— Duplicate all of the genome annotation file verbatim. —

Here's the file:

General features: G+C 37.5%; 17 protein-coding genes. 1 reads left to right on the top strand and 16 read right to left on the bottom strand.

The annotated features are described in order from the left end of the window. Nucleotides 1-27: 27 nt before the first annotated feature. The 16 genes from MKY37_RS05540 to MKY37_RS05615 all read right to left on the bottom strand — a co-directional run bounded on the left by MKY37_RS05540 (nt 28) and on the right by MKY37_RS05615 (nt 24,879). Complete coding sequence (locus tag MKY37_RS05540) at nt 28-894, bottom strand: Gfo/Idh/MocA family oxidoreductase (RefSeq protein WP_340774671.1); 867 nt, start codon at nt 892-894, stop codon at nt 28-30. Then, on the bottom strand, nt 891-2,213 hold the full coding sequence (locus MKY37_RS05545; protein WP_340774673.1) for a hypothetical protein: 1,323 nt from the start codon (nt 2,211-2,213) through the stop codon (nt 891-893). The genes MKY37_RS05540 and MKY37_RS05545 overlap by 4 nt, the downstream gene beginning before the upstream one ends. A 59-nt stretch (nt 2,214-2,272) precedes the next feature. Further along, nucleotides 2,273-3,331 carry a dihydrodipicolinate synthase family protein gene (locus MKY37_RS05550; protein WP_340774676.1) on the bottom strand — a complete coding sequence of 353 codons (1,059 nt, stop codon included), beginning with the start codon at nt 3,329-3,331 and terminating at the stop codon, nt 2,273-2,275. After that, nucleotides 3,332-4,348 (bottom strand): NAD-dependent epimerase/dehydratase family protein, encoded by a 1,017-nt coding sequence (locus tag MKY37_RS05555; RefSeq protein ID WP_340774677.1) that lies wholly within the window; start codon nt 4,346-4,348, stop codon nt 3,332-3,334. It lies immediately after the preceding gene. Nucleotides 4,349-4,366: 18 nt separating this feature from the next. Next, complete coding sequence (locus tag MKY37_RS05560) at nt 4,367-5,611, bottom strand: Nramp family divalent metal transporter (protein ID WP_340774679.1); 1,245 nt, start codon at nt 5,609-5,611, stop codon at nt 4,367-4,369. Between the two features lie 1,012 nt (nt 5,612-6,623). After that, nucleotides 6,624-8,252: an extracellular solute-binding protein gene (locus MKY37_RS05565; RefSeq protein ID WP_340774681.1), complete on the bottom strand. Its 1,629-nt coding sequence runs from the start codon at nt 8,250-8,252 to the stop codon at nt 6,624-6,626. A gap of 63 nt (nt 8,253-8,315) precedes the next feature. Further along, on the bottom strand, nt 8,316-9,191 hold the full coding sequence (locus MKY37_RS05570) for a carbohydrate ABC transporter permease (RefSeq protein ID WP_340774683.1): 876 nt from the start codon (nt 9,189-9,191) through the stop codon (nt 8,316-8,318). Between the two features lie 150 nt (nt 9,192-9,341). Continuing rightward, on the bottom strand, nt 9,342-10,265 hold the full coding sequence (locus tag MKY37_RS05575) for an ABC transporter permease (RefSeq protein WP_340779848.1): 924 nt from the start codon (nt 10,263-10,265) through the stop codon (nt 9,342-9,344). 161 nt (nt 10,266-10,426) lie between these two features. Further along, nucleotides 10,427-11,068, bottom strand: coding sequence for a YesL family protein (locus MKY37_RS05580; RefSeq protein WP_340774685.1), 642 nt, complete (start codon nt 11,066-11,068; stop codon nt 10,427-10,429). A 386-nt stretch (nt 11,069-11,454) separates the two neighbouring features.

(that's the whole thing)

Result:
General features: G+C 37.5%; 17 protein-coding genes. 1 reads left to right on the top strand and 16 read right to left on the bottom strand.

The annotated features are described in order from the left end of the window. Nucleotides 1-27: 27 nt before the first annotated feature. The 16 genes from MKY37_RS05540 to MKY37_RS05615 all read right to left on the bottom strand — a co-directional run bounded on the left by MKY37_RS05540 (nt 28) and on the right by MKY37_RS05615 (nt 24,879). Complete coding sequence (locus tag MKY37_RS05540) at nt 28-894, bottom strand: Gfo/Idh/MocA family oxidoreductase (RefSeq protein WP_340774671.1); 867 nt, start codon at nt 892-894, stop codon at nt 28-30. Then, on the bottom strand, nt 891-2,213 hold the full coding sequence (locus MKY37_RS05545; protein WP_340774673.1) for a hypothetical protein: 1,323 nt from the start codon (nt 2,211-2,213) through the stop codon (nt 891-893). The genes MKY37_RS05540 and MKY37_RS05545 overlap by 4 nt, the downstream gene beginning before the upstream one ends. A 59-nt stretch (nt 2,214-2,272) precedes the next feature. Further along, nucleotides 2,273-3,331 carry a dihydrodipicolinate synthase family protein gene (locus MKY37_RS05550; protein WP_340774676.1) on the bottom strand — a complete coding sequence of 353 codons (1,059 nt, stop codon included), beginning with the start codon at nt 3,329-3,331 and terminating at the stop codon, nt 2,273-2,275. After that, nucleotides 3,332-4,348 (bottom strand): NAD-dependent epimerase/dehydratase family protein, encoded by a 1,017-nt coding sequence (locus tag MKY37_RS05555; RefSeq protein ID WP_340774677.1) that lies wholly within the window; start codon nt 4,346-4,348, stop codon nt 3,332-3,334. It lies immediately after the preceding gene. Nucleotides 4,349-4,366: 18 nt separating this feature from the next. Next, complete coding sequence (locus tag MKY37_RS05560) at nt 4,367-5,611, bottom strand: Nramp family divalent metal transporter (protein ID WP_340774679.1); 1,245 nt, start codon at nt 5,609-5,611, stop codon at nt 4,367-4,369. Between the two features lie 1,012 nt (nt 5,612-6,623). After that, nucleotides 6,624-8,252: an extracellular solute-binding protein gene (locus MKY37_RS05565; RefSeq protein ID WP_340774681.1), complete on the bottom strand. Its 1,629-nt coding sequence runs from the start codon at nt 8,250-8,252 to the stop codon at nt 6,624-6,626. A gap of 63 nt (nt 8,253-8,315) precedes the next feature. Further along, on the bottom strand, nt 8,316-9,191 hold the full coding sequence (locus MKY37_RS05570) for a carbohydrate ABC transporter permease (RefSeq protein ID WP_340774683.1): 876 nt from the start codon (nt 9,189-9,191) through the stop codon (nt 8,316-8,318). Between the two features lie 150 nt (nt 9,192-9,341). Continuing rightward, on the bottom strand, nt 9,342-10,265 hold the full coding sequence (locus tag MKY37_RS05575) for an ABC transporter permease (RefSeq protein WP_340779848.1): 924 nt from the start codon (nt 10,263-10,265) through the stop codon (nt 9,342-9,344). 161 nt (nt 10,266-10,426) lie between these two features. Further along, nucleotides 10,427-11,068, bottom strand: coding sequence for a YesL family protein (locus MKY37_RS05580; RefSeq protein WP_340774685.1), 642 nt, complete (start codon nt 11,066-11,068; stop codon nt 10,427-10,429). A 386-nt stretch (nt 11,069-11,454) separates the two neighbouring features.